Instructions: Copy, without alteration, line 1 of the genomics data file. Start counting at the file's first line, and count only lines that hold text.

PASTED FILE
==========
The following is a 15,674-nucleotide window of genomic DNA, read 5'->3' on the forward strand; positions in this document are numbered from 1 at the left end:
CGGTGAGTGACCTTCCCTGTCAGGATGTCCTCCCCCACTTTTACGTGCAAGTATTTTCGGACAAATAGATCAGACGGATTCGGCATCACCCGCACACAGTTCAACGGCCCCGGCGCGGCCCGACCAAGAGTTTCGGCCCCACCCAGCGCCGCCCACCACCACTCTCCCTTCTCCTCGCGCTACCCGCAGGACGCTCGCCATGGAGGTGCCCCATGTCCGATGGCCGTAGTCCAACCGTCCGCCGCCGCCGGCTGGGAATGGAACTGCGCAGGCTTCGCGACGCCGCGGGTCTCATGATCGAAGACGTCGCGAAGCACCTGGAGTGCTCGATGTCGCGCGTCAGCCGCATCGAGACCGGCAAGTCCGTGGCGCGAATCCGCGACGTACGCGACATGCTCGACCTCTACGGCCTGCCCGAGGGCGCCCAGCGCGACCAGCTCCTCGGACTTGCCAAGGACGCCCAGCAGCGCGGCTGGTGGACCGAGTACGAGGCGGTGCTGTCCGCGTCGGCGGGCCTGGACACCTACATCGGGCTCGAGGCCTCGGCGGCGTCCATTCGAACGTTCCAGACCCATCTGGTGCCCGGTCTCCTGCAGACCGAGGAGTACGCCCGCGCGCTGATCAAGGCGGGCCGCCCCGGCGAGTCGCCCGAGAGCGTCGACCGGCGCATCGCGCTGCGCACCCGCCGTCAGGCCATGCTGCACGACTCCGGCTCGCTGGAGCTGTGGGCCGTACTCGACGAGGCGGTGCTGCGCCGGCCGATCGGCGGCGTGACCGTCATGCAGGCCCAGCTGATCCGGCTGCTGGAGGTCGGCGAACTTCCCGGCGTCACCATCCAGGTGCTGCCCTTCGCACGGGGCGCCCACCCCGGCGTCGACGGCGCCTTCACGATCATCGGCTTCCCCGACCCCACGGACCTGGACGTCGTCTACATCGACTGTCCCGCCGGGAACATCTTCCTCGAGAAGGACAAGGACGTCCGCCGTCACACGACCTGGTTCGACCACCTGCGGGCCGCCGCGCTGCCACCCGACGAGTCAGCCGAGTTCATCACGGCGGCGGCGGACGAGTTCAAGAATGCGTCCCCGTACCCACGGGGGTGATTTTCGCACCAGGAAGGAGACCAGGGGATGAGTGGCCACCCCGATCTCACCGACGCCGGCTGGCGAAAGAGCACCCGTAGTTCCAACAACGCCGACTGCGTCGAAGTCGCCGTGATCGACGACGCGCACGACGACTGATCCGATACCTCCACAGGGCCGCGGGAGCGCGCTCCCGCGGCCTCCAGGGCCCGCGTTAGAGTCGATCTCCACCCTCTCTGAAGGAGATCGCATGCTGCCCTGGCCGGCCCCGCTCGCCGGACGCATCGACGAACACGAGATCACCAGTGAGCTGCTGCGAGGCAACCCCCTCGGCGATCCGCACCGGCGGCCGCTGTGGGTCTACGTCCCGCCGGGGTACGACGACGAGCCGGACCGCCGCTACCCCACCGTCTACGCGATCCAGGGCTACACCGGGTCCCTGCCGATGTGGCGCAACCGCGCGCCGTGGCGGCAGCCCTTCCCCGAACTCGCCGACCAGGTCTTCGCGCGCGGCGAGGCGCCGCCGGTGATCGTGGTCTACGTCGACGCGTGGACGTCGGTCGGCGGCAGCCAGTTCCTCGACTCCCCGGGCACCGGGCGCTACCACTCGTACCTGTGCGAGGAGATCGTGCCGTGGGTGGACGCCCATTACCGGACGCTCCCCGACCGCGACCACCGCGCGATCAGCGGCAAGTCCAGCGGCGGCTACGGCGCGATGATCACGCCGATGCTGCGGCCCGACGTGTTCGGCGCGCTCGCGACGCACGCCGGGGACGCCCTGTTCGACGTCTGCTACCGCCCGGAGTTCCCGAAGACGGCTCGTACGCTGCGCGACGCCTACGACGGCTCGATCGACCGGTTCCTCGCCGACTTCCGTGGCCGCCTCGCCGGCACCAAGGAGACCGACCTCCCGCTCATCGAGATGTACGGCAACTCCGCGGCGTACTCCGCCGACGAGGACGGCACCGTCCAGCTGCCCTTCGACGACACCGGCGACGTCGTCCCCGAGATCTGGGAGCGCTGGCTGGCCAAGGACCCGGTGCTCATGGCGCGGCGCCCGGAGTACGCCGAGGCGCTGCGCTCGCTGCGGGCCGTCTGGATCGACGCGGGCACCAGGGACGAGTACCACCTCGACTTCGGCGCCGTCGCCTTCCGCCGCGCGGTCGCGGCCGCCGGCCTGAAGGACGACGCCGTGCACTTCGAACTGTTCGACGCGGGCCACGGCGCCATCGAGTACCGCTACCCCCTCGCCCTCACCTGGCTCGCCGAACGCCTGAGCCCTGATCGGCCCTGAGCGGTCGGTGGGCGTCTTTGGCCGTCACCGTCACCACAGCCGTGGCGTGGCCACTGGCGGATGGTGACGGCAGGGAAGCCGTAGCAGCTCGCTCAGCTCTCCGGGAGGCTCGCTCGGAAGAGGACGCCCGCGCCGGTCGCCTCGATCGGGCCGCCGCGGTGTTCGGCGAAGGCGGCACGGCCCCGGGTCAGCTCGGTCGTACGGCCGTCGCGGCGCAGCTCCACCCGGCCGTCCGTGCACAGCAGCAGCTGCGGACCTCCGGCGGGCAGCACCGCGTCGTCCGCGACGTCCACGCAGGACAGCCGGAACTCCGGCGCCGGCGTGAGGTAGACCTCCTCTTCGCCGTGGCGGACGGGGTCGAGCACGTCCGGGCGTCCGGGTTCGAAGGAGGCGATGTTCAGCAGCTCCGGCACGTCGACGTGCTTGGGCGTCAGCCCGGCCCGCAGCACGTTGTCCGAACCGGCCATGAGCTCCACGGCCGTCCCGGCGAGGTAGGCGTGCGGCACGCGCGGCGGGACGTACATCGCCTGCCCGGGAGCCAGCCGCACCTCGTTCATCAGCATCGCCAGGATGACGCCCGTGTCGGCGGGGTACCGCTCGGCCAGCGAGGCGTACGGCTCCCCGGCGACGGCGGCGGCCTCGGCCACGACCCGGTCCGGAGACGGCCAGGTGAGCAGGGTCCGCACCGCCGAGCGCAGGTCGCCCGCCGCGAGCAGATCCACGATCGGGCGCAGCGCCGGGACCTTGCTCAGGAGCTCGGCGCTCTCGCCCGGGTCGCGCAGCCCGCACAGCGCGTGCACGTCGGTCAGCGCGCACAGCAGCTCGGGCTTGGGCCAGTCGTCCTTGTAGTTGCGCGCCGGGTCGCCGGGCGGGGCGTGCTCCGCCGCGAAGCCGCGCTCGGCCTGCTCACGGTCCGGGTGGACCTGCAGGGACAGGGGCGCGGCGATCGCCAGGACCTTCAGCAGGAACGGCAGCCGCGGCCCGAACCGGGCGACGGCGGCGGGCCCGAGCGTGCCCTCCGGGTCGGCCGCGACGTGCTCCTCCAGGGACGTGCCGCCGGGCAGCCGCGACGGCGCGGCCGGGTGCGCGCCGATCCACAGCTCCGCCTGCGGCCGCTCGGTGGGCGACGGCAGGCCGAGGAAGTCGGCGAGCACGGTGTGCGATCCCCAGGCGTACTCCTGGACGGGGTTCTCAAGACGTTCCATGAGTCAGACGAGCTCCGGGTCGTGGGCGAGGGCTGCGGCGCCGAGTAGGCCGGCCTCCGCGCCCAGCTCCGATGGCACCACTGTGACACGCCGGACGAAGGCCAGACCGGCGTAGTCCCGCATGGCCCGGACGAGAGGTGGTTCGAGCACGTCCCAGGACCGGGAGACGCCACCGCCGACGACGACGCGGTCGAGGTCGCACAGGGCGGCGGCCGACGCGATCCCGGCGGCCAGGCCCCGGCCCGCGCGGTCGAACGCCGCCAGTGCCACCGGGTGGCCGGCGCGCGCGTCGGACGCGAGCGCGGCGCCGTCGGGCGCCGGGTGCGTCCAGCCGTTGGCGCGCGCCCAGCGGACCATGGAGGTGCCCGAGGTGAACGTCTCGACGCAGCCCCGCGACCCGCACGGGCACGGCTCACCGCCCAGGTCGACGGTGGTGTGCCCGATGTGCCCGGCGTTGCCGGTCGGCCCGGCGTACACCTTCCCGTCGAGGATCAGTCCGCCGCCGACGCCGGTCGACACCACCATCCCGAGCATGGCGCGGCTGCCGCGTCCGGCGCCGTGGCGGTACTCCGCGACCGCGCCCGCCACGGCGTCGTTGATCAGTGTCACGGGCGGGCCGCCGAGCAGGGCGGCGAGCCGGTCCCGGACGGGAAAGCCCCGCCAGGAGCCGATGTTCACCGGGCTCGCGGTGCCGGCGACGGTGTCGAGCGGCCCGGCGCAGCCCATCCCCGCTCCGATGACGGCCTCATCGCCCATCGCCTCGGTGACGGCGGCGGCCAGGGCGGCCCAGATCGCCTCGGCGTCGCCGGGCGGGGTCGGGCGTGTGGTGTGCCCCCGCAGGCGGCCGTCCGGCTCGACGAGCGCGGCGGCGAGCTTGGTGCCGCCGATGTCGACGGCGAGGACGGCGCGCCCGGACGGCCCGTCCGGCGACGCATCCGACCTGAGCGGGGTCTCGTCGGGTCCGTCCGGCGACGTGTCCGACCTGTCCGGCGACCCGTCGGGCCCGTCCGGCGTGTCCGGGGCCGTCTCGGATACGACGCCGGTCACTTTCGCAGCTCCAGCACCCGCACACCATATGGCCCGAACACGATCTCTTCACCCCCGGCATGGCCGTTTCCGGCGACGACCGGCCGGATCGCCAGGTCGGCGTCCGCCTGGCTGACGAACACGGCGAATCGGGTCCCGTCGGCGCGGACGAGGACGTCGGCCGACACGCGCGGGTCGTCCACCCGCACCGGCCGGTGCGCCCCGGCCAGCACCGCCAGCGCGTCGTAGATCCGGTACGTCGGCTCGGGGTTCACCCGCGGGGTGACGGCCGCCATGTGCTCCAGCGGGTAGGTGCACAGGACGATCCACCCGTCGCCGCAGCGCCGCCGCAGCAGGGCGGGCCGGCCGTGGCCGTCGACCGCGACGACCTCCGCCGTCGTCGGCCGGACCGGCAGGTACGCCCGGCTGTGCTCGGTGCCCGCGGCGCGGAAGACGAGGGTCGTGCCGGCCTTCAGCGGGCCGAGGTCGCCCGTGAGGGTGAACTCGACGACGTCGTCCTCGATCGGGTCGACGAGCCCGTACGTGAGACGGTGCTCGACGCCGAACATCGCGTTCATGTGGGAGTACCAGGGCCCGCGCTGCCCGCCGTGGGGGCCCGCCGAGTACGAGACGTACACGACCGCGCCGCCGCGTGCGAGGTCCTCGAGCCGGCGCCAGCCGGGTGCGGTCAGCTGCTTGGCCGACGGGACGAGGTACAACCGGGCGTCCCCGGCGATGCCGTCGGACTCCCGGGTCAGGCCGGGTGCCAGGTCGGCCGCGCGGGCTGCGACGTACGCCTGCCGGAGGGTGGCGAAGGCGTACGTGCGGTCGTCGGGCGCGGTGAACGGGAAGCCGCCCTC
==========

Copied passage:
The following is a 15,674-nucleotide window of genomic DNA, read 5'->3' on the forward strand; positions in this document are numbered from 1 at the left end: